Gold News

Gold ends London unchanged as South African output falls

The spot gold market ended the day in London little changed on Monday after dipping below $650 per ounce for the sixth time in three weeks at the US open.

For British investors wanting to buy gold today, the spot market closed the London session just shy of £327 per ounce, some 1.7% below last Monday's opening. Gold priced in Pounds Sterling had earlier slipped to a new 5-month low of £325.60 per ounce as the Pound spiked above the Two-Dollar mark on the currency markets for the first time since late April.

Tokyo gold futures for delivery in April '08 ended ¥3 higher per gram, giving back earlier gains as the Yen bounced on the forex markets to finish at the equivalent of $661.32 per ounce. Gold priced in Euros was little changed at €484 per ounce as the single European currency pulled back to $1.3440 on the forex market.

"The gold market's prospects depend on the currency market," said Hitoshi Inagawa, a senior manager at Yutaka Shoji in Tokyo earlier to Reuters. "The price of cash gold doesn't seem to have a clear direction."

On the mining supply side of the gold market, meantime, gold exports from South Africa – expected to be the world's No.1 producer nation in 2007, just ahead of Australia, the US and China – continue to shrink. They fell 9.5% in the first quarter of 2007, according to the Reserve Bank's latest quarterly bulletin.

"The gold mining industry faced various challenges in the opening months of 2007," says the RBSA – and with total South African output falling by one half over the last 10 years, those challenges persist, with strike action now looming over a 15% wage claim from the National Union of Mineworkers.

Costs of production keep rising for gold mining companies globally, in fact, with Harmony Gold – the world's fifth largest gold mining company – only set to break-even on its operations in Australia according to CEO, Bernard Swanepoel. Speaking on the Moneyweb Power Hour on South African radio last Friday, "the thing in Australia, the nature of the mines, is that they don't actually have such bad cash costs," said Swanepoel.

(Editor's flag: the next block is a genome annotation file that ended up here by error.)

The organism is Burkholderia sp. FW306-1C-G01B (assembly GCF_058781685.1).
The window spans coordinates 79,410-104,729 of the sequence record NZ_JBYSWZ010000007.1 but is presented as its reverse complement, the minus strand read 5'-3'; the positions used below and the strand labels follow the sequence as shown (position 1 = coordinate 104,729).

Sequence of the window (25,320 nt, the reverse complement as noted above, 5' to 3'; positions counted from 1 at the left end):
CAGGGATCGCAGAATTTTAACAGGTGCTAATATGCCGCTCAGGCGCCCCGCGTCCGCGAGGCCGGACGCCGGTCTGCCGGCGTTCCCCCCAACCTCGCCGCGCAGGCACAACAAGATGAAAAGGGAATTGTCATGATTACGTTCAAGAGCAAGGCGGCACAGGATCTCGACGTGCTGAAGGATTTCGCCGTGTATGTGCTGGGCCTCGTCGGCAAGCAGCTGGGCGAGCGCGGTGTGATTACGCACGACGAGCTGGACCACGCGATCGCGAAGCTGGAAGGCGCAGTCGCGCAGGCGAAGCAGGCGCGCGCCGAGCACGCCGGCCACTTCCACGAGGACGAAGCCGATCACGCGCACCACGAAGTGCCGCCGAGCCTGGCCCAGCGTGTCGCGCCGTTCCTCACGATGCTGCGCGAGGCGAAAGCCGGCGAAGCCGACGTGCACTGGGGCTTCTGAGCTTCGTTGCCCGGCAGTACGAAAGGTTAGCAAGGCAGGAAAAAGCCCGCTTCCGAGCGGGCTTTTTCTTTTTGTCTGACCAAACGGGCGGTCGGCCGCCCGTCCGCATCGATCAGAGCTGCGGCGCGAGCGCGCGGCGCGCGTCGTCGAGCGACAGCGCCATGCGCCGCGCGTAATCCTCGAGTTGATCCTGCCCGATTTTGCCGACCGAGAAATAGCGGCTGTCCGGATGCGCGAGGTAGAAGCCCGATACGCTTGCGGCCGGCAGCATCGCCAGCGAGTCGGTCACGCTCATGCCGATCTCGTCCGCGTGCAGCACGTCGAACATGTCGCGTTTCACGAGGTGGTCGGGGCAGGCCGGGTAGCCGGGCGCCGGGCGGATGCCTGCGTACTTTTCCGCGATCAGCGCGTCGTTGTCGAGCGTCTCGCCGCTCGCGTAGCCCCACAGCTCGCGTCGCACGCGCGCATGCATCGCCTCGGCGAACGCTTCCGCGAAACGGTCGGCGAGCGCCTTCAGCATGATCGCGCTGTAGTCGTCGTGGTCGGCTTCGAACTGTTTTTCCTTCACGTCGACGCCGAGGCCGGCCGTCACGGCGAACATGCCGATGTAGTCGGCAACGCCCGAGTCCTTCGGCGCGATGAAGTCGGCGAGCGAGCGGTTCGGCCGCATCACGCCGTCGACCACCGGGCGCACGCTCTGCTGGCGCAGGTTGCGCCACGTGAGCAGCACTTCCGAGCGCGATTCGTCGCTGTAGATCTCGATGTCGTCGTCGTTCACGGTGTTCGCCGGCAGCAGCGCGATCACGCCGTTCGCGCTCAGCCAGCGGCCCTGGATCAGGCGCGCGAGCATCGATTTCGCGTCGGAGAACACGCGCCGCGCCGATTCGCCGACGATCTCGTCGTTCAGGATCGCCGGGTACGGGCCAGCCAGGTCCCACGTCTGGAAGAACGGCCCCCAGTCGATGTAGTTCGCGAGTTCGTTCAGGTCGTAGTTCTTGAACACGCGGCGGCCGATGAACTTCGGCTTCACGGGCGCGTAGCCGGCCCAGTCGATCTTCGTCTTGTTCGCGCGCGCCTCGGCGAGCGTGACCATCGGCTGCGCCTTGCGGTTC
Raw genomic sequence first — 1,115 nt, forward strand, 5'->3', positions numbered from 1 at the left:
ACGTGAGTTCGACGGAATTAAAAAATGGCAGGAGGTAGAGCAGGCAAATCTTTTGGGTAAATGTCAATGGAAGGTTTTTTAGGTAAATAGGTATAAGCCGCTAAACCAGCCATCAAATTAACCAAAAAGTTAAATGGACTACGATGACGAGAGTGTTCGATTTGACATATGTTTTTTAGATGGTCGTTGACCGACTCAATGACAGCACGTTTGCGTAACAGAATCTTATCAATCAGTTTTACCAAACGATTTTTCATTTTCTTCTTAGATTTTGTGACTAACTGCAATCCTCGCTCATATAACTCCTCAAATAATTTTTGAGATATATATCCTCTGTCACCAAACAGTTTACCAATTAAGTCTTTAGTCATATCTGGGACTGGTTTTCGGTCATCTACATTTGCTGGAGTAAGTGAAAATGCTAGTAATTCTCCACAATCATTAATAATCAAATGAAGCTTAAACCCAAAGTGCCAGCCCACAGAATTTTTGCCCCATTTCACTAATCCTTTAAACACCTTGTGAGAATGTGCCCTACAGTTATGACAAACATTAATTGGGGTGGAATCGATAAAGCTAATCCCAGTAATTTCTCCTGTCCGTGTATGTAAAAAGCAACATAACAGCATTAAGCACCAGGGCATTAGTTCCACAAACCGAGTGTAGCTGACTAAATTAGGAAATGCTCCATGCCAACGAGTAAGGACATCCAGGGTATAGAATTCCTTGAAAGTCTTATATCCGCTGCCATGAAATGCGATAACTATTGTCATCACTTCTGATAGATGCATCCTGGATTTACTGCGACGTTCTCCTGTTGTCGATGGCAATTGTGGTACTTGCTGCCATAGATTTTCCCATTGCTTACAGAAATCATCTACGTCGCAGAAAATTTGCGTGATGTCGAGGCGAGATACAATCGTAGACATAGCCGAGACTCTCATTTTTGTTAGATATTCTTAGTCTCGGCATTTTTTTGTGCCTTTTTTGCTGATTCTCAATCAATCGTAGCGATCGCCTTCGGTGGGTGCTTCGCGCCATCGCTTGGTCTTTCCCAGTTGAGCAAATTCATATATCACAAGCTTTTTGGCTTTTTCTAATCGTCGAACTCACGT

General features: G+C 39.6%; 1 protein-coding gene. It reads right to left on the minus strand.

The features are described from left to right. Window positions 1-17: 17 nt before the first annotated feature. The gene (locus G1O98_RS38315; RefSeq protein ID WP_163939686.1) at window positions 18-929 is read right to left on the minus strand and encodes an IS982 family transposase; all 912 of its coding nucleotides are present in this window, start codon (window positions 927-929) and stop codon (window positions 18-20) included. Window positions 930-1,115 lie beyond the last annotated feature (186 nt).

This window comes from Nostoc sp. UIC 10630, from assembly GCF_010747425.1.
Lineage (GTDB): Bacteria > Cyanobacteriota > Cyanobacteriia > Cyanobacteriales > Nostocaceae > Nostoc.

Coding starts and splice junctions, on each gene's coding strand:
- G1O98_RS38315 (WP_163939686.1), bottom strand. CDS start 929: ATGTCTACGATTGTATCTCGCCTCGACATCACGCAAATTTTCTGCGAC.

"But for every Rand you make you really need to spend 99 cents to make the next Rand."

Fellow South African gold-mining firm Gold Fields said today that its Choco 10 mine in Venezuela would produce 2,200 fewer ounces this quarter than forecast – a drop of more than one quarter – owing to strike action earlier this month.

Turning to physical gold demand, German refining group Heraeus now sees sales to Asian jewelers remaining weak until the end of the summer. "We do not expect the business to pick up dramatically unless prices drop significantly," writes Wolfgang Wrzesniok in the refiner's latest metals report.

But the latest Refining Monitor report from Mitsui disagrees, saying that "in recent weeks as gold ran into significant pressure from macroeconomic forces, physical buying in Turkey, Dubai and India has provided support to the market.